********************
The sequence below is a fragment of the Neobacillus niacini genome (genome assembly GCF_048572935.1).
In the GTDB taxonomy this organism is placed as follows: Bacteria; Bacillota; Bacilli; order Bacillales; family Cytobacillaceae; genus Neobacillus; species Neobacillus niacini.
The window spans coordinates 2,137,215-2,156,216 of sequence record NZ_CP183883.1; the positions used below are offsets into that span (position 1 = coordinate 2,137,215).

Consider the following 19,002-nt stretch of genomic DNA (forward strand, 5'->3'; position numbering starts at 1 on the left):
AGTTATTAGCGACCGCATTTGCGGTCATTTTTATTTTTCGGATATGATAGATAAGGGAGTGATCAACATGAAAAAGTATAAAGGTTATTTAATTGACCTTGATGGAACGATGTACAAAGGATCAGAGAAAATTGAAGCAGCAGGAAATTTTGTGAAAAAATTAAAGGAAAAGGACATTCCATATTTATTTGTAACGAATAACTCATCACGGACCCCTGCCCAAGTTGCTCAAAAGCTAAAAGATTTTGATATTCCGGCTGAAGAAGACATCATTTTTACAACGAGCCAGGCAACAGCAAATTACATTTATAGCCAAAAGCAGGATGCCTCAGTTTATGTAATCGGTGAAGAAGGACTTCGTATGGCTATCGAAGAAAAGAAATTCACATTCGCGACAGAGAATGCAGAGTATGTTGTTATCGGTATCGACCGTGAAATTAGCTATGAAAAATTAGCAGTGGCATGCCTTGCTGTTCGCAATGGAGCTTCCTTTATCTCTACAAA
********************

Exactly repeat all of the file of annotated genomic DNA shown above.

The sequence below is a fragment of the Neobacillus niacini genome (genome assembly GCF_048572935.1).
In the GTDB taxonomy this organism is placed as follows: Bacteria; Bacillota; Bacilli; order Bacillales; family Cytobacillaceae; genus Neobacillus; species Neobacillus niacini.
The window spans coordinates 2,137,215-2,156,216 of sequence record NZ_CP183883.1; the positions used below are offsets into that span (position 1 = coordinate 2,137,215).

Consider the following 19,002-nt stretch of genomic DNA (forward strand, 5'->3'; position numbering starts at 1 on the left):
AGTTATTAGCGACCGCATTTGCGGTCATTTTTATTTTTCGGATATGATAGATAAGGGAGTGATCAACATGAAAAAGTATAAAGGTTATTTAATTGACCTTGATGGAACGATGTACAAAGGATCAGAGAAAATTGAAGCAGCAGGAAATTTTGTGAAAAAATTAAAGGAAAAGGACATTCCATATTTATTTGTAACGAATAACTCATCACGGACCCCTGCCCAAGTTGCTCAAAAGCTAAAAGATTTTGATATTCCGGCTGAAGAAGACATCATTTTTACAACGAGCCAGGCAACAGCAAATTACATTTATAGCCAAAAGCAGGATGCCTCAGTTTATGTAATCGGTGAAGAAGGACTTCGTATGGCTATCGAAGAAAAGAAATTCACATTCGCGACAGAGAATGCAGAGTATGTTGTTATCGGTATCGACCGTGAAATTAGCTATGAAAAATTAGCAGTGGCATGCCTTGCTGTTCGCAATGGAGCTTCCTTTATCTCTACAAA